Alma Taylor Box Office Woman
Guy Verney Footman
Patrick Whyte Special Branch Officer
Peter Williams Police Sergeant
Betty Baskcomb Edna
Eric Snowden Special Branch Officer
Mayne Lynton Actor
Alexis Bobrinskoy Foreign Prime Minister
Enid Lindsey Lady Clarke
Patrick Aherne English Handyman
Lewis Martin Detective
Louis Mercier French Policeman
Anthony Warde French Police
Richard Wordsworth Ambrose Chappell, Jr.
George Howe Ambrose Chappell, Sr.
Gladys Holland Bernard's Girlfriend
Barbara Burke Girlfriend of the Assassin
Leo Gordon Chauffeur
Bernard Herrmann The Orchestra Conductor

Technical Credits
Alfred Hitchcock Director,Producer
Charles Bennett Original Story
Henry Bumstead Art Director
Robert Burks Cinematographer
Herbert Coleman Associate Producer
Sam Comer Set Decoration/Design
Ray Evans Score Composer
John P. Fulton Special Effects
John Michael Hayes Screenwriter
Edith Head Costumes/Costume Designer
Bernard Herrmann Score Composer,Musical Direction/Supervision
Howard Joslin Asst. Director
Arthur Krams Set Decoration/Design
Jay Livingston Score Composer
Angus MacPhail Screenwriter
Richy Mueller Cinematographer
Hal Pereira Art Director
George Tomasini Editor
Wally Westmore Makeup
D.B. Wyndham-Lewis Original Story


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4.1 out of 5 based on 0 ratings. 11 reviews.
Guest More than 1 year ago
A good movie which has a fast-moving plot. The locations move from Morocco to London. Of course Doris Day is in her prime and beautiful. Her presence gives the movie some eye-candy, as well as her singing. Not the normal genre of movie she is usually known for, but she does as always, a great job.
Anonymous More than 1 year ago
Guest More than 1 year ago
The Man WHo Knew Too Much is one of Hitchcock's best films. To me, it has a great story, an awesome murder scene, a wonderful song, and excellent acting. It's even better than the 1934 version.
Guest More than 1 year ago
Anytime Jimmy Stewart and Alfred Hitchcock are involved in something together, the audience is in for a real treat. I have never seen the original 1934 edition, but I do enjoy this version. There are many nail-biting scenes with great score and no dialogue. The locale is great in a story about international espionage and kidnapping. Good acting with a lot of comedy. The behind the scenes footage is very informative as are the great behind the scenes photos.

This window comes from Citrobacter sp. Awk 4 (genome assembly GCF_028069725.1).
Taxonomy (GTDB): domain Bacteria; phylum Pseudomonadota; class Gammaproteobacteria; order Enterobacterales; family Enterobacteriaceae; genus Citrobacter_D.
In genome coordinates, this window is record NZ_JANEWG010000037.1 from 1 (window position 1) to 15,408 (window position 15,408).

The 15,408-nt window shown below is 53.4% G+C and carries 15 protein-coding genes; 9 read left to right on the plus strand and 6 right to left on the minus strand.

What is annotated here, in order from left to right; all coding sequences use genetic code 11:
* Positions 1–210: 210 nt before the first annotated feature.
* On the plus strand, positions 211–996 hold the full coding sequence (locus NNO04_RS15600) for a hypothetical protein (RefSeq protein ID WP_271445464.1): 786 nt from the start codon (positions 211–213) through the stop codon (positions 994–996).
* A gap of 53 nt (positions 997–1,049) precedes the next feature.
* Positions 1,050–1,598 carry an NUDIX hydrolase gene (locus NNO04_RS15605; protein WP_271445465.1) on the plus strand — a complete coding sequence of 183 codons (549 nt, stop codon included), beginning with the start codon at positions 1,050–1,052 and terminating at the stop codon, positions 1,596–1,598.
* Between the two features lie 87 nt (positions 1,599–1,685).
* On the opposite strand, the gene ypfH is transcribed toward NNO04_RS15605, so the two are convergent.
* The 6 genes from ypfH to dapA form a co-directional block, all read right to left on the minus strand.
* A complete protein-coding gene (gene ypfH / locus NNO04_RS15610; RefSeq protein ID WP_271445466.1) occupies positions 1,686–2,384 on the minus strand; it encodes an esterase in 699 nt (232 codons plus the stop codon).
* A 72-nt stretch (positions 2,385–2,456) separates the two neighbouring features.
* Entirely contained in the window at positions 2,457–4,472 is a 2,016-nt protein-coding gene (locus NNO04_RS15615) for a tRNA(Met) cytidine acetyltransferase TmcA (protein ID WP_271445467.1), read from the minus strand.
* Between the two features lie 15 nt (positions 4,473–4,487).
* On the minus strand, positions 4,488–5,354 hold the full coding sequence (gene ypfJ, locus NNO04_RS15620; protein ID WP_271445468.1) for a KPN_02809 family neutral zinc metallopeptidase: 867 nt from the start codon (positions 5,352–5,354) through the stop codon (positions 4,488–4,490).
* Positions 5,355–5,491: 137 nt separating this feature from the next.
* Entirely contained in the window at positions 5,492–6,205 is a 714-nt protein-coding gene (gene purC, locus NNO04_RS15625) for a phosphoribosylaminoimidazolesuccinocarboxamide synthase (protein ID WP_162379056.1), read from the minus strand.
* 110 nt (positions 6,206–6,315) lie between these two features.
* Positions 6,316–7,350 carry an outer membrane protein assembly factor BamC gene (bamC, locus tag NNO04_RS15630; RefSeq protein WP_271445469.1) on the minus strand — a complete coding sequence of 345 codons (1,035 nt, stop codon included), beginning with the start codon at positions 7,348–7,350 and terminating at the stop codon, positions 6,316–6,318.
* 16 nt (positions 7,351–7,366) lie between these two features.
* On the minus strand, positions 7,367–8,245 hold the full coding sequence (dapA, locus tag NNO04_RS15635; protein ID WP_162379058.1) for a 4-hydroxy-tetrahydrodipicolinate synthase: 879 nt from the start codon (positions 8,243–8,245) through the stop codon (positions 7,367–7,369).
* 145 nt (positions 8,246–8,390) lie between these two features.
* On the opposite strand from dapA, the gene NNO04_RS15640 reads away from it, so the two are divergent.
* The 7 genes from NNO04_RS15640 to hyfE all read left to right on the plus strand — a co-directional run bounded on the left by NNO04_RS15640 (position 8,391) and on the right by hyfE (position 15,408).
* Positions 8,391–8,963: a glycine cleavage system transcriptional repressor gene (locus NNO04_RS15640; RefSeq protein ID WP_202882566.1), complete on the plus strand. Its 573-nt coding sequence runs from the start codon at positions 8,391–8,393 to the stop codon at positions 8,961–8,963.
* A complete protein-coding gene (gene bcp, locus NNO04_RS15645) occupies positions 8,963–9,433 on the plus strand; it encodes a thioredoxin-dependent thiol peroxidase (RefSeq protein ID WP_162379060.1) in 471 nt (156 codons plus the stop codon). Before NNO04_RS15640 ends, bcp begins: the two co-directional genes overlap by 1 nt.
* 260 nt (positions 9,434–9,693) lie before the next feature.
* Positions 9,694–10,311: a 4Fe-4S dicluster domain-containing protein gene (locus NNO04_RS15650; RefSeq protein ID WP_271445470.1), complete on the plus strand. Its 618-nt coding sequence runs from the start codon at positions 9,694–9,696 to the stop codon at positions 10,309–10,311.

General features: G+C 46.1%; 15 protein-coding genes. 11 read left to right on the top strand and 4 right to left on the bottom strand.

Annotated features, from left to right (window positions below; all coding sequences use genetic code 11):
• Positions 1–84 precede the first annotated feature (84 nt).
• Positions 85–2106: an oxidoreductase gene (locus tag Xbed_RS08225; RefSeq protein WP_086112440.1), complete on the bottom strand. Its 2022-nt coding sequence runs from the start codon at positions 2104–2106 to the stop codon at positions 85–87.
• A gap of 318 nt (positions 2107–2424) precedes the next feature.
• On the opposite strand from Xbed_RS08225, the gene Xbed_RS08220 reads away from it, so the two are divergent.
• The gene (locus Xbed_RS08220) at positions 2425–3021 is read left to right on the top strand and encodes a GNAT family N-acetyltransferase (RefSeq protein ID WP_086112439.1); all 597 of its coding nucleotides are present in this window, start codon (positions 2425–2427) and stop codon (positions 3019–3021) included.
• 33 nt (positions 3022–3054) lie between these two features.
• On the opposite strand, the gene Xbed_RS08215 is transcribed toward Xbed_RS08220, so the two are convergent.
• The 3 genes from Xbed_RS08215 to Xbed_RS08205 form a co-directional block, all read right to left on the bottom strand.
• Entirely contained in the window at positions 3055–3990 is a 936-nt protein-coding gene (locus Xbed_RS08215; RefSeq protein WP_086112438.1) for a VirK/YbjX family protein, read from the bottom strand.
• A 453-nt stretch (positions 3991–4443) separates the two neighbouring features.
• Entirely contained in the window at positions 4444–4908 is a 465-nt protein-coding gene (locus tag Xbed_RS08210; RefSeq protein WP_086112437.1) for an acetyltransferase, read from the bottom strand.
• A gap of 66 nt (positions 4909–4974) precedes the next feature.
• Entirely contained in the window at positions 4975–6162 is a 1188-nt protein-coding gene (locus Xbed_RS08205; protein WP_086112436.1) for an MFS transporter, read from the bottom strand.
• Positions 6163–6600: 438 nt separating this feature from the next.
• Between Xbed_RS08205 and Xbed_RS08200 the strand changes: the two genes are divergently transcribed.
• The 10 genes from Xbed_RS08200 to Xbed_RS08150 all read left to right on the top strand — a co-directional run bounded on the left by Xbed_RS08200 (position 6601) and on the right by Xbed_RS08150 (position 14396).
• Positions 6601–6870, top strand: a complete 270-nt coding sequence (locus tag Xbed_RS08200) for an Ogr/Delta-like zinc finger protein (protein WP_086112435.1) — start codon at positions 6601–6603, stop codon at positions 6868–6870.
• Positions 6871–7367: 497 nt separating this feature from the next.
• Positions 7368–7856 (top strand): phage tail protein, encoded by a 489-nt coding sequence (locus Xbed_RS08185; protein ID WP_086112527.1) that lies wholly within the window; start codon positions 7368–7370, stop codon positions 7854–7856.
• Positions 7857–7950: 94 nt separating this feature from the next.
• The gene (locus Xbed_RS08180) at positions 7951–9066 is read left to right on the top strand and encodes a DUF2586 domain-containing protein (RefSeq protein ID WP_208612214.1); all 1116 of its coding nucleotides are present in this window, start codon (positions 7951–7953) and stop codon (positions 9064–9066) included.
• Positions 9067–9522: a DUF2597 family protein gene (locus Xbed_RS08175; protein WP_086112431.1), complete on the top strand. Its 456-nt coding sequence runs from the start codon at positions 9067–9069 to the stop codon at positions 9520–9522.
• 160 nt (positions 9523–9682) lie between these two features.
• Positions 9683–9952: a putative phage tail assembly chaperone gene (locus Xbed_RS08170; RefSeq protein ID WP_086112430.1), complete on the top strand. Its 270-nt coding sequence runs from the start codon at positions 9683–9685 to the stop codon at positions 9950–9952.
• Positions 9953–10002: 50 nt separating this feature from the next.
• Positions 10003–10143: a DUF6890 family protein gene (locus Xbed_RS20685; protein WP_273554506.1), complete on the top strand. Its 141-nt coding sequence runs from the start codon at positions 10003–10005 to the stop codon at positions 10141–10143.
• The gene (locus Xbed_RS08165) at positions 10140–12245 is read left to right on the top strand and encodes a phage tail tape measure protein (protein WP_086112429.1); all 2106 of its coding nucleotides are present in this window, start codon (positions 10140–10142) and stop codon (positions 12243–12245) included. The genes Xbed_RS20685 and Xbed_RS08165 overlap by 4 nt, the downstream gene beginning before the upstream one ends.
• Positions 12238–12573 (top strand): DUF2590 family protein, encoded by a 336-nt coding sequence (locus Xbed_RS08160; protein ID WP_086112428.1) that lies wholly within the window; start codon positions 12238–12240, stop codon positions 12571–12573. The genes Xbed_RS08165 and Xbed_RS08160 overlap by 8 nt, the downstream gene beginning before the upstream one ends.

Guest More than 1 year ago
The Man Who Knew Too Much is a remake of Hitch's own 1930's movie about an American couple vacationing with their son find out about an asassination at the Albert Hall. But before they can tell the plans, their son is kidnapped to keep them quiet. The Man who Knew Too Much isn't a PSYCHO or REAR WINDOW, but this movie will hold you to the end.
Guest More than 1 year ago
.....At least that is my prediction if you carried the plot of this film beyond the ending we see! Any little boy who reacts so powerfully to Doris Day's now classic rendition of "Que Sera Sera" is NOT headed for a career as a neurosurgeon or to the altar with a woman! And count me in as a component of the aforementioned! Hey, I should know! Seriously, I had avoided seeing this film for years, thinking it would not be that interesting. My sole reason for doing so was to see how a seemingly innocuous song like "Que Sera Sera" could be incorporated into a Hitchcock thriller. I will not ruin it for anyone except to say it is done brilliantly. What I was surprised to discover was that overall, while not one of Hitchcock's masterpieces it is vastly underrated in his canon. The suspensful pacing is breathless from first frame to last, the performances of the two leads genuinely moving, the villains truly sinister, with lush color photography plus a climactic sequence in Albert Hall that rates all the kudos having been written about it. I can think of no better example of a story embodying the horror that can happen through circumstance to ordianry people in ordinary surroundings. I found the church scene disturbing and creepy. Help me here--anyone have any idea who the Draytons' grotesque female creature is? A retarded daughter? A neurologically impaired servant? A grotesque spinster sister? She is never named, so who is the actress who plays her? We first see here at the airport when the Mackennas arrive in London; she goes to a booth and calls the Draytons. In many ways she is the story's most fascinating yet least developed character. If you have negelected this work from the Hitchcock canon you owe it to yourself to catch up with it. You will not be disappointed. When the going gets tough I use this film and "Love Me Or Leave Me" to get in touch with my inner Doris!!!!
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Guest More than 1 year ago
THe Man who knew to much is about a family vacationing in Africa, Doctor Ben Mcena, his wife Jo Macena and there 6 year old son Hank vacation in Morroco, after a incident on a bus the family is helped by a man named Mr. Bernared. After he is invited to dinner with the family he rufuses. The next day the family leaves there son with people they met the lastr night, but after the murder of Mr. Bernard The Macenas find out that there son was kidnapped and taken to England, after that they are not sure who to trust.